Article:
But I am charming none-the-less. I prefer to speak with my potential students for a few sessions to make sure we can work well together. I am a coach. Some students need and want coaching. These are students who bring with them a lot of energy but also need someone to direct their energies and focus on the most important action plans and agendas.

  • There are many admissions experts who claim that their clients are always admitted to their “top choices” or the Ivy League colleges? Why do you not make similar claims about your academic coaching program?

Ring. Ring. “Hello, Mrs. Smith? This is the [Harvard, Stanford, Yale, etc.] Admissions’ office. We just wanted to let you know that after reading 40,000 applications and selecting 2000 students for admission, we want to congratulate you as the Best/Most Successful College Consultant this year! We were able to determine [somehow] exactly which of the 40,000 students applying to our college used a consultant (although this information is totally unavailable to us), and we calculated that your admissions percentage was the highest of all of the 700 or so known independent consultants who had students applying to our freshman class. It doesn’t matter that we actually don’t know all 700 consultants around the world who work with students—not including the dozens of community-based programs and services that work with families, but please, feel free to tell everyone in the country that YOU indeed are the most successful, college consultant in existence. I’m sure everyone to whom you guaranteed a seat at our school received one. [Not!] We are so proud not to know you, personally!!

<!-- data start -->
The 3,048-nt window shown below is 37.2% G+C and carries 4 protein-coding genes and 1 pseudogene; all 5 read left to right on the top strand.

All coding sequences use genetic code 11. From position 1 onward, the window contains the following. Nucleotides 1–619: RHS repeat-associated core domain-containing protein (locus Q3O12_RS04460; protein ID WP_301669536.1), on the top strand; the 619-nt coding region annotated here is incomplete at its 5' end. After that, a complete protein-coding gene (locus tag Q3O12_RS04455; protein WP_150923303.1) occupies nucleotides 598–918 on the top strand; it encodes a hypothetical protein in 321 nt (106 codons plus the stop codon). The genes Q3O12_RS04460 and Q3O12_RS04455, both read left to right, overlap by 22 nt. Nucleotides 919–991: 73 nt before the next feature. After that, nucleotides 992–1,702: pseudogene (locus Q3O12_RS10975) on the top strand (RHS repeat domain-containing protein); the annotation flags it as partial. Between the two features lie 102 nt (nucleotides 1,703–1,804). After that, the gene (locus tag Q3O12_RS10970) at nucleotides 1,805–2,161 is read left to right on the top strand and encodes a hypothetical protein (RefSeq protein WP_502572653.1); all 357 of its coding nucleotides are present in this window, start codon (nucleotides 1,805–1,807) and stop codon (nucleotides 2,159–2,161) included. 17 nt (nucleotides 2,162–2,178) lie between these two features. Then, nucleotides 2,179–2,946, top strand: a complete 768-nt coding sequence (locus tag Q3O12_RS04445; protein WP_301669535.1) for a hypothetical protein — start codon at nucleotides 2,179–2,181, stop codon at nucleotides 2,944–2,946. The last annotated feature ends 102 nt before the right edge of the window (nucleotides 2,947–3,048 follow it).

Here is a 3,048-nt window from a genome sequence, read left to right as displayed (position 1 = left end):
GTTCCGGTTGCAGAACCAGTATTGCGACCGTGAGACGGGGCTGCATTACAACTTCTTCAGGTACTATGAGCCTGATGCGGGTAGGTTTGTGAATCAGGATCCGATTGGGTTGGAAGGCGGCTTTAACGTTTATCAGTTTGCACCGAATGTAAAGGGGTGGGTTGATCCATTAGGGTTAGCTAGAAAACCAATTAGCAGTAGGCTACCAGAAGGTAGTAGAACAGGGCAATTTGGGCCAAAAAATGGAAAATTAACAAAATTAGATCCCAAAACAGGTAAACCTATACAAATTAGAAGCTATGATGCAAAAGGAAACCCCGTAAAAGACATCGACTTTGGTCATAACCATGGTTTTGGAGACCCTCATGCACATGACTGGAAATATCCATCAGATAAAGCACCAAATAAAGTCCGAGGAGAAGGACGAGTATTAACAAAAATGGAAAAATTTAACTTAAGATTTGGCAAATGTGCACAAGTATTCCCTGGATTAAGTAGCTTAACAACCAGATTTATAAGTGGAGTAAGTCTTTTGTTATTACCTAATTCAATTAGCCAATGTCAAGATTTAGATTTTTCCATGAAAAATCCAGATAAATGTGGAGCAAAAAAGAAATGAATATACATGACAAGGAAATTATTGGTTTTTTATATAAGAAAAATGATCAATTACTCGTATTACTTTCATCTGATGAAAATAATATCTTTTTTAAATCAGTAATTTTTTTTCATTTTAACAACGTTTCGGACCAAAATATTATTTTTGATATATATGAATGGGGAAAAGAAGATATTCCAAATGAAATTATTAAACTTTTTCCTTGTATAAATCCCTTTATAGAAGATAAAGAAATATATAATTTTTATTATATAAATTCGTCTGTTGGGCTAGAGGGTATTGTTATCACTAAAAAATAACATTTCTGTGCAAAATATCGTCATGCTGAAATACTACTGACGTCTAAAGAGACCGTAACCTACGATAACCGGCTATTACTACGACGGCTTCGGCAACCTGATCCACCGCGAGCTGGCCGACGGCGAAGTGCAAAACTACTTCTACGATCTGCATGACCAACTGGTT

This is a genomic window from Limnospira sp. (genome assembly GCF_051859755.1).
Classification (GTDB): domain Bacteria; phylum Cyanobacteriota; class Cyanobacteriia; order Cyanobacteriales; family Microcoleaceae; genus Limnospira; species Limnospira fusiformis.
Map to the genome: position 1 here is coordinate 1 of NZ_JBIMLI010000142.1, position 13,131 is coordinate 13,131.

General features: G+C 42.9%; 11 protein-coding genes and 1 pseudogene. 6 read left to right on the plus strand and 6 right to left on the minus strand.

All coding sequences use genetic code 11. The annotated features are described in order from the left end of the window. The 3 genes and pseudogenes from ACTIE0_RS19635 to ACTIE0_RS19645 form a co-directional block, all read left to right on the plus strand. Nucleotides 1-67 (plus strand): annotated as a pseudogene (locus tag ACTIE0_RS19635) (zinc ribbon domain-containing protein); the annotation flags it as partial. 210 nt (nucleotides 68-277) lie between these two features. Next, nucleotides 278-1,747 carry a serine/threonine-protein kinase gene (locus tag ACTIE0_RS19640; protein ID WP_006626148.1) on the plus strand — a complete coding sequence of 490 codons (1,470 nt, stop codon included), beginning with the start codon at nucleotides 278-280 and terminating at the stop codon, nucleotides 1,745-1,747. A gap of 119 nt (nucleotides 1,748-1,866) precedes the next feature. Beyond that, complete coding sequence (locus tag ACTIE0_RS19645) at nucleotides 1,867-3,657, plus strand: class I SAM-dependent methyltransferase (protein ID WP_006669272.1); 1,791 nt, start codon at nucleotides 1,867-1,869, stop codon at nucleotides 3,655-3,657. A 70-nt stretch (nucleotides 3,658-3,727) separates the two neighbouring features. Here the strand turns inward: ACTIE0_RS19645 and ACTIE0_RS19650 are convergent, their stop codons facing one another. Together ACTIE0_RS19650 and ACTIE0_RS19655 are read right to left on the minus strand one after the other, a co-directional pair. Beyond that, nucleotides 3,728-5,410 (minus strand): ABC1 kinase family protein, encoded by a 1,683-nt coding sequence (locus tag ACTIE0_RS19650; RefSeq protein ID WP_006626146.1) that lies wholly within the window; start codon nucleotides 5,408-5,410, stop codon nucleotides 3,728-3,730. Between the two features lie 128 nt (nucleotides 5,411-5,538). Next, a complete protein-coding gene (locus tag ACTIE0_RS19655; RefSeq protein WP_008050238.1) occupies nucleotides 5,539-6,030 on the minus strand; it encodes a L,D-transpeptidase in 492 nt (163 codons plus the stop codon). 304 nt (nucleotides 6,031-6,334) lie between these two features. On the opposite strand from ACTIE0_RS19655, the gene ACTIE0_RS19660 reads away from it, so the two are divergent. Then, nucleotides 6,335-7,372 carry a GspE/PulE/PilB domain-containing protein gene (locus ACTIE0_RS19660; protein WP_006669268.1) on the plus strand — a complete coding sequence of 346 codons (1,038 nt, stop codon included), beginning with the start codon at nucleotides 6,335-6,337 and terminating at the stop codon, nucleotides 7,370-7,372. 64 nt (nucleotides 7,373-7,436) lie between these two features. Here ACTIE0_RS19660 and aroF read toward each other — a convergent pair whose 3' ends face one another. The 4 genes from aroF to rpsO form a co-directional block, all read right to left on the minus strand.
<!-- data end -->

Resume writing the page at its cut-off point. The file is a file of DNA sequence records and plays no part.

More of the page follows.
• I am an international student applicant, how do I write an effective college admissions essay?

First, write the essay yourself.  US colleges and universities have experienced a rash of "generic" essays during the past few years.